Way before humans, sharks, or dinosaurs, the sea sponge was very likely the first animal on Earth. That's according to a PNAS study out of MIT concluding that a molecule in 640 million-year-old rocks came from the simple creature.
Assuming the researchers are right, that means the multi-celled organisms were around at least 100 million years before most animal groups blossomed during what's known as the Cambrian explosion, reports MIT News.
The few fossils from the pre-Cambrian era are difficult for paleontologists to evaluate, so researchers looked to molecule traces left behind in rocks by decaying creatures.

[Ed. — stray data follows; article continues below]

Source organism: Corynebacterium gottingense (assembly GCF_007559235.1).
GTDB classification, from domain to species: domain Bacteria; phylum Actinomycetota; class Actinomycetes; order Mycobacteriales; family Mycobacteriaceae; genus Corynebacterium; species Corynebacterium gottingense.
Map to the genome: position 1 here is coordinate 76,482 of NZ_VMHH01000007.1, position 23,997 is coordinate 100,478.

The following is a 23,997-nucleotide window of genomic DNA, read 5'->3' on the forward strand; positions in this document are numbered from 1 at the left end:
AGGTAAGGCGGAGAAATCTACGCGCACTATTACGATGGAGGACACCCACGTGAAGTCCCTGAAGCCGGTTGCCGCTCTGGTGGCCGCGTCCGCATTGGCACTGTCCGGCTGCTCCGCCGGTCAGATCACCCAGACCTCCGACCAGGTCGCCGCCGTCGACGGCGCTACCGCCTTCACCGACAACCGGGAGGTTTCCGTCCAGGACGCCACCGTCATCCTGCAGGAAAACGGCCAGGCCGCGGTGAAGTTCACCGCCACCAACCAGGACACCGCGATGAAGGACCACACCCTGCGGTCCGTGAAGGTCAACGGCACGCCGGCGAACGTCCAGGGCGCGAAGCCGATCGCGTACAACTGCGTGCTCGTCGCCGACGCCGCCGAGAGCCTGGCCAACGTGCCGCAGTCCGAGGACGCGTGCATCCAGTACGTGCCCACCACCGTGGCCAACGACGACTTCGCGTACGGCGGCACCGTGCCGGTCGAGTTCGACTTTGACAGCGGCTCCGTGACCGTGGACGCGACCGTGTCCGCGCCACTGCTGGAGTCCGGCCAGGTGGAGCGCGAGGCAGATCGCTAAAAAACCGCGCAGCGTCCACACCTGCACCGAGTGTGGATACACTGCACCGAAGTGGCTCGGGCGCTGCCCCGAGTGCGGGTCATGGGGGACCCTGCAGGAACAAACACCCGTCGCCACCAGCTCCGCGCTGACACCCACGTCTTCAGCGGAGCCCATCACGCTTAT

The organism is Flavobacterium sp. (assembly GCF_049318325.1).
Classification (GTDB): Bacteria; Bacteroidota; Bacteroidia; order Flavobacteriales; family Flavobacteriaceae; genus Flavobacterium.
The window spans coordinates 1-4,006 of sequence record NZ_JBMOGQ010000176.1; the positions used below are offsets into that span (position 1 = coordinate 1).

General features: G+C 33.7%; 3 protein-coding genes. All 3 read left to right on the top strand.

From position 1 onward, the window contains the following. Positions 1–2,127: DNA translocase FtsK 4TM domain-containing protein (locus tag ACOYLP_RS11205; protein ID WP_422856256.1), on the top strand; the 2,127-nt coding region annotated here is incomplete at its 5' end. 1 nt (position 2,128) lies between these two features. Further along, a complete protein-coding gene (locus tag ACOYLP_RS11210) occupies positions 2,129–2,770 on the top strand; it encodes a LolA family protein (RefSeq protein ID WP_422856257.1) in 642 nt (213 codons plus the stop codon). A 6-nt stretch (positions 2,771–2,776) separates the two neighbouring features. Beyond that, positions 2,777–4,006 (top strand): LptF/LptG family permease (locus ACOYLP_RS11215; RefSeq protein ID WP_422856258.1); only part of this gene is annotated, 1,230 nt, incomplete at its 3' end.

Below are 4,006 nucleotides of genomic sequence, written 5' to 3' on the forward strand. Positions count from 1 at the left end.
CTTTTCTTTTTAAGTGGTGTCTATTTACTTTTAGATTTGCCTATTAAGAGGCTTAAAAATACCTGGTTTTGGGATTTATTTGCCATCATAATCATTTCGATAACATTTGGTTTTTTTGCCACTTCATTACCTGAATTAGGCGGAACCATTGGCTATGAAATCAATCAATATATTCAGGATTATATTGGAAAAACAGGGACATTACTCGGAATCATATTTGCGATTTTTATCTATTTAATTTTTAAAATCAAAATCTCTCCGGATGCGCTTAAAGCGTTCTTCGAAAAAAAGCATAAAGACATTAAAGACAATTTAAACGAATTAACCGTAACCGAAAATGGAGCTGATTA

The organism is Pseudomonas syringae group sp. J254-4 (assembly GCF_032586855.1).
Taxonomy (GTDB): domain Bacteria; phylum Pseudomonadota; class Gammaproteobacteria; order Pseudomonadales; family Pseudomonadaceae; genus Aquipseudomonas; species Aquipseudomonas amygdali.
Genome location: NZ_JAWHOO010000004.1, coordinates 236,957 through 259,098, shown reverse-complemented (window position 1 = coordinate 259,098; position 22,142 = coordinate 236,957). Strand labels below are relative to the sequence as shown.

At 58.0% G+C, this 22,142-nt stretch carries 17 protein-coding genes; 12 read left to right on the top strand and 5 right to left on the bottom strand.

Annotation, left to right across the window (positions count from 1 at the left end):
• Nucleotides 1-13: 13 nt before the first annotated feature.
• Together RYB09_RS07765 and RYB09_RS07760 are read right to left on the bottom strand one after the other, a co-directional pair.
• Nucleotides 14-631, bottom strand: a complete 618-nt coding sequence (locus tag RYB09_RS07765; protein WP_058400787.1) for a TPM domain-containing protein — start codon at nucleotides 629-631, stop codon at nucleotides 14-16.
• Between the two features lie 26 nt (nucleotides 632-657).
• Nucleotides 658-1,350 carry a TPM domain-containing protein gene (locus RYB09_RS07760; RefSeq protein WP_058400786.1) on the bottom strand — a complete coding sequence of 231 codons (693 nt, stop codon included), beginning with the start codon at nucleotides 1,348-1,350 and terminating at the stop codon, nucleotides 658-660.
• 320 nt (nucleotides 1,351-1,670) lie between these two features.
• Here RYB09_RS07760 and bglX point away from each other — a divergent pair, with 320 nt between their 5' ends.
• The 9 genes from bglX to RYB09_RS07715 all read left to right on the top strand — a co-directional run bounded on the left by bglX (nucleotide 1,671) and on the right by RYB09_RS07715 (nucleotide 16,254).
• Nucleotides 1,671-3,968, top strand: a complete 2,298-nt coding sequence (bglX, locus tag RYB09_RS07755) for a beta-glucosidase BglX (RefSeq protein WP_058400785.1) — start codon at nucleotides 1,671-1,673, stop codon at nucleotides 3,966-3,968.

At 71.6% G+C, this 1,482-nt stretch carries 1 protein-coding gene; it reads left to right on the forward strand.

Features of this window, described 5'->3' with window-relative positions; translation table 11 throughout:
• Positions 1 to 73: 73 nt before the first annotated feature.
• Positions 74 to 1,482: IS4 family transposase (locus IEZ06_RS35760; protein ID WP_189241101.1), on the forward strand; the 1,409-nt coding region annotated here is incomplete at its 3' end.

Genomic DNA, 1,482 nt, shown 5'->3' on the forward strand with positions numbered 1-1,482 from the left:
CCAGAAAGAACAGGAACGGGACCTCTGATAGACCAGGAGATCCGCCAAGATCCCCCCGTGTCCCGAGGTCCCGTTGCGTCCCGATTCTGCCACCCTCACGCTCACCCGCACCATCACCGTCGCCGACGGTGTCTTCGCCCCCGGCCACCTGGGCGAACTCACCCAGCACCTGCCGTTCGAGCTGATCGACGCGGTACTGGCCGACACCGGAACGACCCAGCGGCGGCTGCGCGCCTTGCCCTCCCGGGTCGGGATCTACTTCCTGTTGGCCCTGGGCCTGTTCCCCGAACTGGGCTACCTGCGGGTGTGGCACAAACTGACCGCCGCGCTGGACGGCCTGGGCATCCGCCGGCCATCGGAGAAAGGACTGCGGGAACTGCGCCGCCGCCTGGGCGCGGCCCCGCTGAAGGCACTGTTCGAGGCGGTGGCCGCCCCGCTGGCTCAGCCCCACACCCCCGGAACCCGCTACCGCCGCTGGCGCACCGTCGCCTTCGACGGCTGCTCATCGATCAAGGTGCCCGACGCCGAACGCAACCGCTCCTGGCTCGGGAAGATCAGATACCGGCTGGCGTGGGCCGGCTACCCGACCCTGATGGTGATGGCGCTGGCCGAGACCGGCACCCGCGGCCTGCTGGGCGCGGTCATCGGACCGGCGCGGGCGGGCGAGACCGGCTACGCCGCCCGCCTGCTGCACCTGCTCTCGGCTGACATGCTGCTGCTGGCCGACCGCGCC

One molecule in particular, a modified version of cholesterol called 24-isopropylcholestane, kept cropping up, the same one produced by some sea sponges and algae today. Using what Discovery calls "evolutionary-tree detective work," the researchers were able to rule out algae as the source.
“We brought together paleontological and genetic evidence to make a pretty strong case that this really is a molecular fossil of sponges,” says one of the scientists.
“This is some of the oldest evidence for animal life.” The find isn't so much a bombshell as further confirmation of a widely held theory that life originated with sea sponges.
And it opens the door to yet more questions about this earliest stage of animal life, including precisely what the organisms looked like and what kind of environment allowed them to thrive.
Another biggie as stated by the MIT researcher: "Why is there this big gap in the fossil record?" (Sea sponges may have helped create other animals.)
This article originally appeared on Newser: Meet 'Earth's First Animal'
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